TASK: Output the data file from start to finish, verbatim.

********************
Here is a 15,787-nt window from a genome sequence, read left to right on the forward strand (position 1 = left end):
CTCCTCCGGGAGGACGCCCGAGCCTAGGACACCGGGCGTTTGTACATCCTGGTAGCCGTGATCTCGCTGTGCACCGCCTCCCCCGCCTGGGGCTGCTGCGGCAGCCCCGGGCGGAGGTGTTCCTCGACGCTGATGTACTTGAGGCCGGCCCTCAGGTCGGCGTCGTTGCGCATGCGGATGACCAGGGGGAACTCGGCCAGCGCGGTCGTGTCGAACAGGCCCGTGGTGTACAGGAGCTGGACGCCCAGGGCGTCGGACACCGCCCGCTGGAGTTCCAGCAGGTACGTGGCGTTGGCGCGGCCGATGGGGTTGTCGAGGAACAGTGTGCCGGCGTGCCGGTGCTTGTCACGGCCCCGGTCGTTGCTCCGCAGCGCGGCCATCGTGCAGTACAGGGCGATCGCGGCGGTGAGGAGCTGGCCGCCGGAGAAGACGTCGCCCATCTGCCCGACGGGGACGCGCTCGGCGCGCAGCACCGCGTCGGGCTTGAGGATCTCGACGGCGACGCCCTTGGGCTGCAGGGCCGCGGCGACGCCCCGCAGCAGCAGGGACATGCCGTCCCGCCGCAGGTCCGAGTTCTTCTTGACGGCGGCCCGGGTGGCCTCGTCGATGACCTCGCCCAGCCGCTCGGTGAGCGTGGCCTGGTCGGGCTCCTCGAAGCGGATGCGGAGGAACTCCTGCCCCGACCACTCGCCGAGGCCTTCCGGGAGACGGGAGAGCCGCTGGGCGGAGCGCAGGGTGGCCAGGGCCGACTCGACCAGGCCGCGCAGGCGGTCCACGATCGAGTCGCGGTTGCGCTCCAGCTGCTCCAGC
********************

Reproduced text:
Here is a 15,787-nt window from a genome sequence, read left to right on the forward strand (position 1 = left end):
CTCCTCCGGGAGGACGCCCGAGCCTAGGACACCGGGCGTTTGTACATCCTGGTAGCCGTGATCTCGCTGTGCACCGCCTCCCCCGCCTGGGGCTGCTGCGGCAGCCCCGGGCGGAGGTGTTCCTCGACGCTGATGTACTTGAGGCCGGCCCTCAGGTCGGCGTCGTTGCGCATGCGGATGACCAGGGGGAACTCGGCCAGCGCGGTCGTGTCGAACAGGCCCGTGGTGTACAGGAGCTGGACGCCCAGGGCGTCGGACACCGCCCGCTGGAGTTCCAGCAGGTACGTGGCGTTGGCGCGGCCGATGGGGTTGTCGAGGAACAGTGTGCCGGCGTGCCGGTGCTTGTCACGGCCCCGGTCGTTGCTCCGCAGCGCGGCCATCGTGCAGTACAGGGCGATCGCGGCGGTGAGGAGCTGGCCGCCGGAGAAGACGTCGCCCATCTGCCCGACGGGGACGCGCTCGGCGCGCAGCACCGCGTCGGGCTTGAGGATCTCGACGGCGACGCCCTTGGGCTGCAGGGCCGCGGCGACGCCCCGCAGCAGCAGGGACATGCCGTCCCGCCGCAGGTCCGAGTTCTTCTTGACGGCGGCCCGGGTGGCCTCGTCGATGACCTCGCCCAGCCGCTCGGTGAGCGTGGCCTGGTCGGGCTCCTCGAAGCGGATGCGGAGGAACTCCTGCCCCGACCACTCGCCGAGGCCTTCCGGGAGACGGGAGAGCCGCTGGGCGGAGCGCAGGGTGGCCAGGGCCGACTCGACCAGGCCGCGCAGGCGGTCCACGATCGAGTCGCGGTTGCGCTCCAGCTGCTCCAGC